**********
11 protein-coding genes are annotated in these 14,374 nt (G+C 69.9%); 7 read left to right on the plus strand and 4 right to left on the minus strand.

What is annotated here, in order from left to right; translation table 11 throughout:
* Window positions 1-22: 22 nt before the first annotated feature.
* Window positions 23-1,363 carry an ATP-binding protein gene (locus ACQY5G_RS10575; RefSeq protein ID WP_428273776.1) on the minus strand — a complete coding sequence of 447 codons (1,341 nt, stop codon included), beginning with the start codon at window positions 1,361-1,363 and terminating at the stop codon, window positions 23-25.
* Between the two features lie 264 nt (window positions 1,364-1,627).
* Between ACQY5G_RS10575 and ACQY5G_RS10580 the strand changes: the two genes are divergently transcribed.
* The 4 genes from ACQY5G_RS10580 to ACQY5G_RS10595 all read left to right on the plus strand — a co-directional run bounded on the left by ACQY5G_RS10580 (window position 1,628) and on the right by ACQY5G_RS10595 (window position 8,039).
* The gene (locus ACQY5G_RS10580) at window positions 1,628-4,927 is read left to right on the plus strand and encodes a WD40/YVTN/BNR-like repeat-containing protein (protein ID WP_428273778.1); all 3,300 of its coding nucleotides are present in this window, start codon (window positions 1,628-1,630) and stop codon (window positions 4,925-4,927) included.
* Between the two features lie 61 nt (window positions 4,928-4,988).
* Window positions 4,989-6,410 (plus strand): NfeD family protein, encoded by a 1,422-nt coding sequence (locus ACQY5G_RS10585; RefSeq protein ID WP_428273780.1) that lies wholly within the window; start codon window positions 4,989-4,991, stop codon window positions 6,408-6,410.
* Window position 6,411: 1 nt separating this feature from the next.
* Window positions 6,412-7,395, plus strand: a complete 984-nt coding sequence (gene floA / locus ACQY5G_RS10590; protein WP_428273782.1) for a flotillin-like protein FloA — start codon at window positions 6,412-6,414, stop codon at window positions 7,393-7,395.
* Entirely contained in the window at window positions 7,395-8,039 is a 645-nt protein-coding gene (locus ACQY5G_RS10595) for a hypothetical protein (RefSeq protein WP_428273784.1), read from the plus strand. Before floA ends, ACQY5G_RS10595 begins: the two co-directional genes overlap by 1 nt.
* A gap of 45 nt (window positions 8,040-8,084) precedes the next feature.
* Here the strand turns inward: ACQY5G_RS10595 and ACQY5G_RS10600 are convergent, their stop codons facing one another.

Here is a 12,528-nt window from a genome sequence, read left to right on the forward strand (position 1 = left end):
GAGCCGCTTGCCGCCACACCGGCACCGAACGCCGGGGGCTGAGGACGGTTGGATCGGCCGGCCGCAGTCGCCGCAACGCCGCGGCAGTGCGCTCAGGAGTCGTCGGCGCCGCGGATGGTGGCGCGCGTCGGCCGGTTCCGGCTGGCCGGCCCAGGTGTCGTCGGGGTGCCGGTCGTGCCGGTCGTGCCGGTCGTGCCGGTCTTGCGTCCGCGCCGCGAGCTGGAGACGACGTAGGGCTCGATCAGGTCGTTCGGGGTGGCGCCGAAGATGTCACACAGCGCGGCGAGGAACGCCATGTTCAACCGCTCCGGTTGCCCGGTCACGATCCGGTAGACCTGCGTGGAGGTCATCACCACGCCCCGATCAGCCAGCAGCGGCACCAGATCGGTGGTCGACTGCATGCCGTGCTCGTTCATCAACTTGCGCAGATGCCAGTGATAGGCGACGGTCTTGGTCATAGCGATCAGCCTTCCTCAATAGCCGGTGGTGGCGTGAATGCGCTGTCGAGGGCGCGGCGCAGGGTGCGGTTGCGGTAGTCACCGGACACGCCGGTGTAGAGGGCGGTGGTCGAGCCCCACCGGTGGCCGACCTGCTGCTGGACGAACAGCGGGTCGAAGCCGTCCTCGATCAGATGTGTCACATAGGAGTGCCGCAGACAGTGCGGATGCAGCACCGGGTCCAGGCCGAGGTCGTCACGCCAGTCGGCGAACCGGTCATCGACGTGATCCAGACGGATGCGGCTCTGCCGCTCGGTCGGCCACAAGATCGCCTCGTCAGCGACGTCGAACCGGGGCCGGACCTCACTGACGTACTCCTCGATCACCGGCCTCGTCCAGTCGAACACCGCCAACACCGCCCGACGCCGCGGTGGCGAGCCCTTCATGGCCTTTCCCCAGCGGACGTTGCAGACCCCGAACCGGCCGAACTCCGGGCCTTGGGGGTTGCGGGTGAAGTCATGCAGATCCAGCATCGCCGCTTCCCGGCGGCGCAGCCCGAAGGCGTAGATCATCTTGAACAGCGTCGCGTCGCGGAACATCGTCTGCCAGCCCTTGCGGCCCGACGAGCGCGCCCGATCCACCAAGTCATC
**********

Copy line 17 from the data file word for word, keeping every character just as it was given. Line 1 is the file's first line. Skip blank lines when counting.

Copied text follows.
GAGCCGCTTGCCGCCACACCGGCACCGAACGCCGGGGGCTGAGGACGGTTGGATCGGCCGGCCGCAGTCGCCGCAACGCCGCGGCAGTGCGCTCAGGAGTCGTCGGCGCCGCGGATGGTGGCGCGCGTCGGCCGGTTCCGGCTGGCCGGCCCAGGTGTCGTCGGGGTGCCGGTCGTGCCGGTCGTGCCGGTCGTGCCGGTCTTGCGTCCGCGCCGCGAGCTGGAGACGACGTAGGGCTCGATCAGGTCGTTCGGGGTGGCGCCGAAGATGTCACACAGCGCGGCGAGGAACGCCATGTTCAACCGCTCCGGTTGCCCGGTCACGATCCGGTAGACCTGCGTGGAGGTCATCACCACGCCCCGATCAGCCAGCAGCGGCACCAGATCGGTGGTCGACTGCATGCCGTGCTCGTTCATCAACTTGCGCAGATGCCAGTGATAGGCGACGGTCTTGGTCATAGCGATCAGCCTTCCTCAATAGCCGGTGGTGGCGTGAATGCGCTGTCGAGGGCGCGGCGCAGGGTGCGGTTGCGGTAGTCACCGGACACGCCGGTGTAGAGGGCGGTGGTCGAGCCCCACCGGTGGCCGACCTGCTGCTGGACGAACAGCGGGTCGAAGCCGTCCTCGATCAGATGTGTCACATAGGAGTGCCGCAGACAGTGCGGATGCAGCACCGGGTCCAGGCCGAGGTCGTCACGCCAGTCGGCGAACCGGTCATCGACGTGATCCAGACGGATGCGGCTCTGCCGCTCGGTCGGCCACAAGATCGCCTCGTCAGCGACGTCGAACCGGGGCCGGACCTCACTGACGTACTCCTCGATCACCGGCCTCGTCCAGTCGAACACCGCCAACACCGCCCGACGCCGCGGTGGCGAGCCCTTCATGGCCTTTCCCCAGCGGACGTTGCAGACCCCGAACCGGCCGAACTCCGGGCCTTGGGGGTTGCGGGTGAAGTCATGCAGATCCAGCATCGCCGCTTCCCGGCGGCGCAGCCCGAAGGCGTAGATCATCTTGAACAGCGTCGCGTCGCGGAACATCGTCTGCCAGCCCTTGCGGCCCGACGAGCGCGCCCGATCCACCAAGTCATC